Repository for Lots of Things, Including Problems

The neighbors, or whoever “they” are that drop off stuff on the curb near my house in Bloomingdale are very busy these days bringing stuff to the curb.  And whoever takes that stuff away therefore has also been very busy.

And, voila.  All this activity means I have a problem.  Let me explain*.

What was it, last week maybe, this television and suitcase appeared together.  As I rode my bike past these new items, I thought, “wow, that’s a big dump**.”

A couple days after these two things appeared, I happened to be walking by, minding my own business of course, when I noticed the suitcase was full of clothing.  In fact, a pair of jeans has tumbled onto the grass and due to rain fall, everything was soggy.  The scene was definitely…sad.  Sad to me anyway because,  similar to how Michael Douglas in “Wonder Boys” and, I think Robert Downey, Jr. (or was it Tobey McGuire [“take a bow, James,”]) created a whole life for the character Vernon, I envisioned a scenario for how this suitcase full of clothes ended up on the curb, now soaking wet, that wasn’t happy.  How could it be? The situation didn’t seem as though someone was just getting rid of excess clothing, and the suitcase from what I could tell was in pretty fine condition and it didn’t seem like something that needed to get tossed out.

If you look close enough at this photo***, you can see clothing spilling out of the suitcase.

It wasn’t when I conjured a sob story about a suitcase and some clothing that my problem began, because I will have you know that is perfectly normal behavior, but sometime around when I decided I wanted to take a second photo of the suitcase with the tv to get a better angle of the clothing spilling out.  You know, to really document the moment.  I rode up to the curb on the day I’d decided to take the second photo and came to a stop on my bike, I wouldn’t say with a horrified feeling, but something akin to horror.  I kinda stared at the grassy curb area.  The suitcase was gone.  I stayed there for awhile.  I concluded the situation by saying “bah!” out loud, (fist in the air) and continued the distance of 30 feet to my house.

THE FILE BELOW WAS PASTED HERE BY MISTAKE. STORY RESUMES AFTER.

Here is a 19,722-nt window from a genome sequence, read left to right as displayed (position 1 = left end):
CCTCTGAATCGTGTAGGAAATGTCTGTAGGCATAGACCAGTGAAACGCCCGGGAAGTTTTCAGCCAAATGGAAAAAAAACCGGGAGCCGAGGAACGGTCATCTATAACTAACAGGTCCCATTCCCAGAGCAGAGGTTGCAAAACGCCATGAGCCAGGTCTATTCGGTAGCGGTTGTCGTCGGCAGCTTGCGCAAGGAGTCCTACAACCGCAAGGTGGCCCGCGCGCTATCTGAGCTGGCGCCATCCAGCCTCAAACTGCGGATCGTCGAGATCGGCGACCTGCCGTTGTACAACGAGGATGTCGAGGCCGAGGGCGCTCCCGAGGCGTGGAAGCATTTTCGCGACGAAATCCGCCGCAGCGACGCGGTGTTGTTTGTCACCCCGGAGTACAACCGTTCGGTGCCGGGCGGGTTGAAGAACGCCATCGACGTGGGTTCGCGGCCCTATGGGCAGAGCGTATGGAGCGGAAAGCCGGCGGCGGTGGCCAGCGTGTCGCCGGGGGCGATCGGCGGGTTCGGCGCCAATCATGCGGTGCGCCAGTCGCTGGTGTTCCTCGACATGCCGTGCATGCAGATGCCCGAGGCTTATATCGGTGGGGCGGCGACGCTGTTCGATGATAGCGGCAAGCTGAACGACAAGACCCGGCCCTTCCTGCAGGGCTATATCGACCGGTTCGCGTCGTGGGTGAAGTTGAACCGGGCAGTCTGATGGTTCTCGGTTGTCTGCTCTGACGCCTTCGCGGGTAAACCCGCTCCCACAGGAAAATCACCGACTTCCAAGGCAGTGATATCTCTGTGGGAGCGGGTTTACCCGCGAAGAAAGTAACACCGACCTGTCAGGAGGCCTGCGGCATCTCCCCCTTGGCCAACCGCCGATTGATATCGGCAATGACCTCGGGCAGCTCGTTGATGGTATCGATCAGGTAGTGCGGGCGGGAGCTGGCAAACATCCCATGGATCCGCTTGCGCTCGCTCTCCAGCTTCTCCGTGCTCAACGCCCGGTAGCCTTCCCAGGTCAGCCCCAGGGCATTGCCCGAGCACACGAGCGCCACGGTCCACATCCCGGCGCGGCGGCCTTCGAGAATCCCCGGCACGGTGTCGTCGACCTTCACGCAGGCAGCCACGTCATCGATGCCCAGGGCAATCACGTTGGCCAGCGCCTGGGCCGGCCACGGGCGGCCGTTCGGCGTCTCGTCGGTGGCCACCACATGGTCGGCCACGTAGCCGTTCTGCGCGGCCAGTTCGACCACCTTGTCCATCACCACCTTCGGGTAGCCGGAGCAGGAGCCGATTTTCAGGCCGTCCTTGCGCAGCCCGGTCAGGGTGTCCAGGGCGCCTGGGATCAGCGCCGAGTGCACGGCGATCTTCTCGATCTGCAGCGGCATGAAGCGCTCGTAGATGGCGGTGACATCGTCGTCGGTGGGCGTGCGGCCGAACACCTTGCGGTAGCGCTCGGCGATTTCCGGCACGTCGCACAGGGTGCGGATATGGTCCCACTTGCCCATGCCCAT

It gets worse.

A couple days ago, these items arrived:

Television now accompanied by a corner of a bed frame and a lamp stand.

My problem continues, because just yesterday when I walked passed the repository curb, there was a box for an office chair with the other three pieces and I thought, “well, that’s pretty boring, but since it’s part of the documentation project, I have to take a photo.”

However, this morning, the box was GONE.  No evidence, no documentation of the existence of the box.

I have increasing anxiety about this curb: When next will something arrive? Why, WHY didn’t I take a photo when I had a CHANCE? (and staring off into the distance wistfully about what could have been.)  Thoughts filled with questions like, what parameters do I need to set for this project–do I take just one photo of each new thing and that’s it, or, like I thought I would do with the suitcase, is it best to show multiple angles?  How much do I care about the photo?

Why am I thinking about this repository curb so much?  Honestly?  I mean, it’s a problem.

*I find it amusing when people write, “let me explain,” as though a) people care to know more and b) as if someone was like, “wait, I don’t get it,” and then you’re like, “let me explain.”


*** Looking closely at photos (and more, saying out loud to look closely) always reminds me of the American version of that movie, “The Ring,” when Naomi Watts is looking at that photo of the horse falling off the cliff and sees a little speck within the print and as she looks closer the speck turns into a fly she picks off the page.  Esh, creeeepy.


About reginadma

Hybrid Socialist dedicated to helping the community.
This entry was posted in Stories real & true & made up and tagged , . Bookmark the permalink.

3 Responses to Repository for Lots of Things, Including Problems

  1. Donna says:

    Hi Regina –You’ve given me some good suggestions for Netflix. Thanks! Love ya, Donna

  2. Pingback: Tossing hats, under wires & throwing in towels | Hybrid Nation

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